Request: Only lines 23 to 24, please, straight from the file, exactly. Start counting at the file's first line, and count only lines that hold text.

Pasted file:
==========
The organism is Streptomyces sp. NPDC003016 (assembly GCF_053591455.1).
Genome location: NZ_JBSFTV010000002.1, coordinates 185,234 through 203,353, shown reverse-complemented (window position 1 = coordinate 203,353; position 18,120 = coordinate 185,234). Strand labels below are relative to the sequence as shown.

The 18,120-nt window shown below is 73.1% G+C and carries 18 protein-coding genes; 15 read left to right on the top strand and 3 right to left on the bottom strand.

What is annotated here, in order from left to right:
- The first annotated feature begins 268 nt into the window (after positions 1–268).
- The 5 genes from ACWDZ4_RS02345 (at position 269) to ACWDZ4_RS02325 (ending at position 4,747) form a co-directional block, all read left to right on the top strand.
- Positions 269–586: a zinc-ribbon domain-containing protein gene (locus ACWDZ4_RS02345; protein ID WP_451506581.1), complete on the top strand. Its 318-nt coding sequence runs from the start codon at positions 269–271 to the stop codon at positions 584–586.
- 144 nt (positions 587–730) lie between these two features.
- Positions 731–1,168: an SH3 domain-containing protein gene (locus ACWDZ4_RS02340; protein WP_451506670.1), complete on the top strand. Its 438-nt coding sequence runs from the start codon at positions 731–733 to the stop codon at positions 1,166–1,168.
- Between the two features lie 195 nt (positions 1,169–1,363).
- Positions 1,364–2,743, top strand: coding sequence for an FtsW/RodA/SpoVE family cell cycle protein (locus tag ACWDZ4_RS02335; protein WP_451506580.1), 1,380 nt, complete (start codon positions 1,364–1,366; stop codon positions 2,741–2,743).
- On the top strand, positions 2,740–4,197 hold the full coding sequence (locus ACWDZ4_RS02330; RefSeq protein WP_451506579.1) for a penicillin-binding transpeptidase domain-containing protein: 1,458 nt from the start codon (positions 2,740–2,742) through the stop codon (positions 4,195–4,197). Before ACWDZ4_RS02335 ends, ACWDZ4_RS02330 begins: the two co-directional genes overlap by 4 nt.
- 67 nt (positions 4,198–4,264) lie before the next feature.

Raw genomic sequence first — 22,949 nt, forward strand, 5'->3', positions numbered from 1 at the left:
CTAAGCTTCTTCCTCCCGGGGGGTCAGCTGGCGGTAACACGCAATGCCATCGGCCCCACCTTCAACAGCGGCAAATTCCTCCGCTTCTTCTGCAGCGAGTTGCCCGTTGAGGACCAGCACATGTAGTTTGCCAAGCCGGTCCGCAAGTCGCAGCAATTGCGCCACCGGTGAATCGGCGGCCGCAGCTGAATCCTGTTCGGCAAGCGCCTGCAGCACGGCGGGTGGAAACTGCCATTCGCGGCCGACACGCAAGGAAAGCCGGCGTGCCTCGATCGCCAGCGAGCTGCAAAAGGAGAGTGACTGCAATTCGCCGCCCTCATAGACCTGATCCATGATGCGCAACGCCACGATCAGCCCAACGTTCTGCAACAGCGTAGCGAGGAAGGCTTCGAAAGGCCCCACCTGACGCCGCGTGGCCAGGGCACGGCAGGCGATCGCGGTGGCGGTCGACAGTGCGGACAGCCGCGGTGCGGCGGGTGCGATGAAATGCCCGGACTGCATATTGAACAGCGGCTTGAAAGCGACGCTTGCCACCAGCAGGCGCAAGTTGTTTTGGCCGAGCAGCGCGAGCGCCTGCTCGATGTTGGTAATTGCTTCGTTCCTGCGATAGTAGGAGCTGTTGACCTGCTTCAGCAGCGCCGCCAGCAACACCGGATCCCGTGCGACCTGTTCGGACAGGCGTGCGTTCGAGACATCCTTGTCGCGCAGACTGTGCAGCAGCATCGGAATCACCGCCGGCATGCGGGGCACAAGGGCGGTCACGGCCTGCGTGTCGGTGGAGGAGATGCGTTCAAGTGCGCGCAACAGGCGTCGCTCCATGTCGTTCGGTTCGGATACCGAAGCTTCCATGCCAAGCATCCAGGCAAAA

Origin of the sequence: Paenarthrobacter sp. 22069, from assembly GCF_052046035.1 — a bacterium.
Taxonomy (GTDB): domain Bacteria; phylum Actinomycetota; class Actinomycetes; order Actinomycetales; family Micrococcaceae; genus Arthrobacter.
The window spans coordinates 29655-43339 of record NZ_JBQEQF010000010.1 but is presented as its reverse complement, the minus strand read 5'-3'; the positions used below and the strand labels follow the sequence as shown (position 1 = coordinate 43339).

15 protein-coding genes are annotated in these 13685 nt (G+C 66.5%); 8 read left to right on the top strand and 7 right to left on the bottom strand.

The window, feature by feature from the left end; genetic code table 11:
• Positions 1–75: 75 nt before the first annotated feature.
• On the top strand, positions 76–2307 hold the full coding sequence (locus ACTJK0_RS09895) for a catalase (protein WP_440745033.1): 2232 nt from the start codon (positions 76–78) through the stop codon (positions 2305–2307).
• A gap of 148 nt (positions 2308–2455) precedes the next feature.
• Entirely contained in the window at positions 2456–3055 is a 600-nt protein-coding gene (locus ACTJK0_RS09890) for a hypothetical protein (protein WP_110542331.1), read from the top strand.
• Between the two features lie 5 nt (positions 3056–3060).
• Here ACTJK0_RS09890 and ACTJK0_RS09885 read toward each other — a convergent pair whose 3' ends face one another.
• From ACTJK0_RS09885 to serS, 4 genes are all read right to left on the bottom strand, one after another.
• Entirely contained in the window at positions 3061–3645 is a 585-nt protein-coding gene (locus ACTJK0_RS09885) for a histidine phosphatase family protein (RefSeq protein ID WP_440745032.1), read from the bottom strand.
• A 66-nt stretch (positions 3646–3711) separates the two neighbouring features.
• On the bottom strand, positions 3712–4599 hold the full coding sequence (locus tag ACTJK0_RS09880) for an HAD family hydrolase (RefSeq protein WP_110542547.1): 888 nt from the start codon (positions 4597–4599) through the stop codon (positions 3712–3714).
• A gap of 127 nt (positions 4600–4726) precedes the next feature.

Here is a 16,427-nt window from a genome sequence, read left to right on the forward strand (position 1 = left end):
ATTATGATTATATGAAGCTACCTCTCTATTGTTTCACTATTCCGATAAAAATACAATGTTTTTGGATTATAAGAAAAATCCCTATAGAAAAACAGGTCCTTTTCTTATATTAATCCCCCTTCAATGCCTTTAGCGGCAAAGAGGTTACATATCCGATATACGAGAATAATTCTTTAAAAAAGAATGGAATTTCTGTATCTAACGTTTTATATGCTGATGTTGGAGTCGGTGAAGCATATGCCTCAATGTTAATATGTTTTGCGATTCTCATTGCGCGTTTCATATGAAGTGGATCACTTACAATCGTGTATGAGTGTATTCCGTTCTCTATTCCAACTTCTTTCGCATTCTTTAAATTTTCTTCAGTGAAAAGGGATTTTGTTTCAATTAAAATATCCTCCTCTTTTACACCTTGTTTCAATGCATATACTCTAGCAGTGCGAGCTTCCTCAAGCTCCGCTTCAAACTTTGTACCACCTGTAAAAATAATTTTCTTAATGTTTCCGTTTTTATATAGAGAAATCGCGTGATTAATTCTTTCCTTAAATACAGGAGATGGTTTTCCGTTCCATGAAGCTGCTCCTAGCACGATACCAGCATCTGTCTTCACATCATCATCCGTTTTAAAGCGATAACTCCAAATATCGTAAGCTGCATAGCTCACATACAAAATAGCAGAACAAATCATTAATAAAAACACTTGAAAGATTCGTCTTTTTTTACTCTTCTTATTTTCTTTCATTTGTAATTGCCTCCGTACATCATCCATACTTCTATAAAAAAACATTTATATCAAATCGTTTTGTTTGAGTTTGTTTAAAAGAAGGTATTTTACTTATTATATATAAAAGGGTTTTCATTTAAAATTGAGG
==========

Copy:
• A gap of 148 nt (positions 2308–2455) precedes the next feature.
• Entirely contained in the window at positions 2456–3055 is a 600-nt protein-coding gene (locus ACTJK0_RS09890) for a hypothetical protein (protein WP_110542331.1), read from the top strand.